European elites clamp down on internet freedom with new decree
September 20, 2018 (American Thinker) – Imagine an internet in which users can't freely blog, parody, share material, or remix content – an online experience in which linking, code-sharing, and the unfettered use of art and images would be nearly impossible due to legal limitations. Unfortunately, this scenario – a restrictive internet culture – may soon be a reality in the European Union with the recent passage of the European Union's Copyright Directive. This new E.U. decree, which includes provisions for filtering and surveillance, could have a chilling effect on internet creativity and innovation, potentially increase censorship, and impose new market barriers for businesses worldwide.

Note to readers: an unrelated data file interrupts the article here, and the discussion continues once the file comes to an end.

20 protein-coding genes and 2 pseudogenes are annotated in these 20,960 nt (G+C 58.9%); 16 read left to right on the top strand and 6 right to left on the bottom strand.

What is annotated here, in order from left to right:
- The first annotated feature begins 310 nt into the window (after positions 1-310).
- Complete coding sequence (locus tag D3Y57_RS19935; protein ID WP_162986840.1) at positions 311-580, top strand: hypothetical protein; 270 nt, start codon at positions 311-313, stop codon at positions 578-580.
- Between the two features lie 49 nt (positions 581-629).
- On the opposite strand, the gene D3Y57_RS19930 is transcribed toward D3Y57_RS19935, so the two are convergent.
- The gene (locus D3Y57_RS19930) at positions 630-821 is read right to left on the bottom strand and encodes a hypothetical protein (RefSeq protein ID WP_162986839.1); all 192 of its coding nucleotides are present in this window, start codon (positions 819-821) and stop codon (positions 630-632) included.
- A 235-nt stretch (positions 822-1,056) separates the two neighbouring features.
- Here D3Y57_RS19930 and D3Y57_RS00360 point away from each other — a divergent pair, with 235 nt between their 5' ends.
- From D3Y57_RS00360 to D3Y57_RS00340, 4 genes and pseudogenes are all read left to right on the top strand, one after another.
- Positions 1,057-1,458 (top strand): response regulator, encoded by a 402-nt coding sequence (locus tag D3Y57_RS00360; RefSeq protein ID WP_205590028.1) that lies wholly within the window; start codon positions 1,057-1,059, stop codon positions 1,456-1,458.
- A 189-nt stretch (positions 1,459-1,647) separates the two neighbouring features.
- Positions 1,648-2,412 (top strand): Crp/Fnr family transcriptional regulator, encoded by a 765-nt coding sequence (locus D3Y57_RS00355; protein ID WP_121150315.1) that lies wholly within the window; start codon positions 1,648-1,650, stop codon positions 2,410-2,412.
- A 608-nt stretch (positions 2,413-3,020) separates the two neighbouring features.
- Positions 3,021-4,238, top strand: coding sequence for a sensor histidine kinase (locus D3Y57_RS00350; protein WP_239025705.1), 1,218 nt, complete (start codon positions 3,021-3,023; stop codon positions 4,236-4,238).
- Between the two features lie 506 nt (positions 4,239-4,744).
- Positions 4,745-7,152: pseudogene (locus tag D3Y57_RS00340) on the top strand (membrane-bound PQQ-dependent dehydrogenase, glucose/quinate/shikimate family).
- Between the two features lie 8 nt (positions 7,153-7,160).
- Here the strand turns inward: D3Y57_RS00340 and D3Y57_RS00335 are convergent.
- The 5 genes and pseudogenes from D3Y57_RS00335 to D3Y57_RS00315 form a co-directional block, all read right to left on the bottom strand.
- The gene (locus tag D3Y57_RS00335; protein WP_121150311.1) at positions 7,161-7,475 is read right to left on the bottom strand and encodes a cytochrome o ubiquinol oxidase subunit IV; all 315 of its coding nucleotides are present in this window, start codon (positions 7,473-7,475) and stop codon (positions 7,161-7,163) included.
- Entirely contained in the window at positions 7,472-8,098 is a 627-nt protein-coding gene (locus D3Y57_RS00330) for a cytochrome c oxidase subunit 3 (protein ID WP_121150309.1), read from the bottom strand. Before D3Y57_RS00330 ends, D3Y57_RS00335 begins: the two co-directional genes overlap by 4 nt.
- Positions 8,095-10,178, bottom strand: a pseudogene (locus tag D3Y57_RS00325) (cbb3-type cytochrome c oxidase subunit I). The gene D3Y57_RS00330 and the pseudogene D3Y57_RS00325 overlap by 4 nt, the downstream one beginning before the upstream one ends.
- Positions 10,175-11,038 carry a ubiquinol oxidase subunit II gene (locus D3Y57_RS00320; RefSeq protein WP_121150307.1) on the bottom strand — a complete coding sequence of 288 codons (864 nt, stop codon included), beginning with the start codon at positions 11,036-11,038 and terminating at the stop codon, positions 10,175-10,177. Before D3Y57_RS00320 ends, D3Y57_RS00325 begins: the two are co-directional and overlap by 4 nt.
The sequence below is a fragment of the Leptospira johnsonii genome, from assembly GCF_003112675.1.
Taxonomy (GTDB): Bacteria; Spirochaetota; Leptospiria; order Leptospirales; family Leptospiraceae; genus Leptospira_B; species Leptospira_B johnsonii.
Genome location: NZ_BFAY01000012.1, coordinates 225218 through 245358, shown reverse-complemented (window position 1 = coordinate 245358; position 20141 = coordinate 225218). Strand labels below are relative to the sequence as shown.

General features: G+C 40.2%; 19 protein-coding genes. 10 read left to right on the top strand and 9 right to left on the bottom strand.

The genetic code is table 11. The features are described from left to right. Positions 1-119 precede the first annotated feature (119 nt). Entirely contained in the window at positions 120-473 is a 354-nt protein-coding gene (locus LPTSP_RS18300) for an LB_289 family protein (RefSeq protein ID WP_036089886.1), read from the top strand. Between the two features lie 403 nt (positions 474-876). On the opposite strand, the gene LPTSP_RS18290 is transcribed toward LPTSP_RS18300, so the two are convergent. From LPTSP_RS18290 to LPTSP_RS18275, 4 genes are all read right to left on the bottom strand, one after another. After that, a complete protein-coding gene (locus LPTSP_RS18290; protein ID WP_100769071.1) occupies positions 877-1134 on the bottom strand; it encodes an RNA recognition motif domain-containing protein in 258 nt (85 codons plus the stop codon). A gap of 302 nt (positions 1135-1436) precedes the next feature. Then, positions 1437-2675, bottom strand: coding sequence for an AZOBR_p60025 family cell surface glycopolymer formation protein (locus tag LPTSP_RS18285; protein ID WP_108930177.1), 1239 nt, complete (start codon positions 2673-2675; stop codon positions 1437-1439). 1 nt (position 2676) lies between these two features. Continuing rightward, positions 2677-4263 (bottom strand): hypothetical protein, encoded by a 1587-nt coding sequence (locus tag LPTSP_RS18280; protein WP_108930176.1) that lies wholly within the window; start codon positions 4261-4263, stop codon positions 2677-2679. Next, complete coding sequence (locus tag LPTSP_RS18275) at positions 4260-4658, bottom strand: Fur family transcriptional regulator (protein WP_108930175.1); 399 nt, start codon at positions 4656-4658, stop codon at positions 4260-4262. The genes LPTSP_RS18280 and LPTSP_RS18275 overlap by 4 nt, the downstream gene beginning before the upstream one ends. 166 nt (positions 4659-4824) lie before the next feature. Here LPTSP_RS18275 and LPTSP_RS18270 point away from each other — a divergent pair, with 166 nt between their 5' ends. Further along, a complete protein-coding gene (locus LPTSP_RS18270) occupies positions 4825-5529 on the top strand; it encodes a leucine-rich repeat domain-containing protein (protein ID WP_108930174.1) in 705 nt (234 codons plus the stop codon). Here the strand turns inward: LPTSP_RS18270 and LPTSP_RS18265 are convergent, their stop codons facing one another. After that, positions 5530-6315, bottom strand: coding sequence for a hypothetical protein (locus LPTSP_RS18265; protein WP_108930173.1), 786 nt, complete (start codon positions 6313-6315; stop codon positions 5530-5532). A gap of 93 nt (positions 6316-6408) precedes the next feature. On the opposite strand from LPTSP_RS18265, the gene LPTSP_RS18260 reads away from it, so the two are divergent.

The new regulations were originally proposed two years ago as part of the E.U.'s Digital Single Market policy that applies to 28 E.U. member-states and the four non-E.U. states of Iceland, Liechtenstein, Norway, and Switzerland. Essentially, it could have a global impact on non-E.U. countries across the world similar to the effect of the E.U.'s 2016 E.U.-wide data protection rules created under the General Data Protection Regulation (GDPR). The GDPR took effect in May this year and standardized data protection laws and set guidelines on controlling personally identifiable data. The Copyright Directive imposes requirements that will change the way netizens interface with online content by imposing mandatory upload filtering, a link tax, and certain prohibitions on user-generated content in public spaces. It requires online platforms to implement privacy-killing filtering systems that will ban content usage under the justification of copyright protections. Platforms will be held liable for copyright infringement and fines that could threaten their economic viability. To add to the confusion, the directive is just that, a suggestion, so each E.U. and non-E.U. party must create its own interpretation of the laws. The result could be that all 28 E.U. member-states have their own separate definition of what part of a link can be used and copyrighted.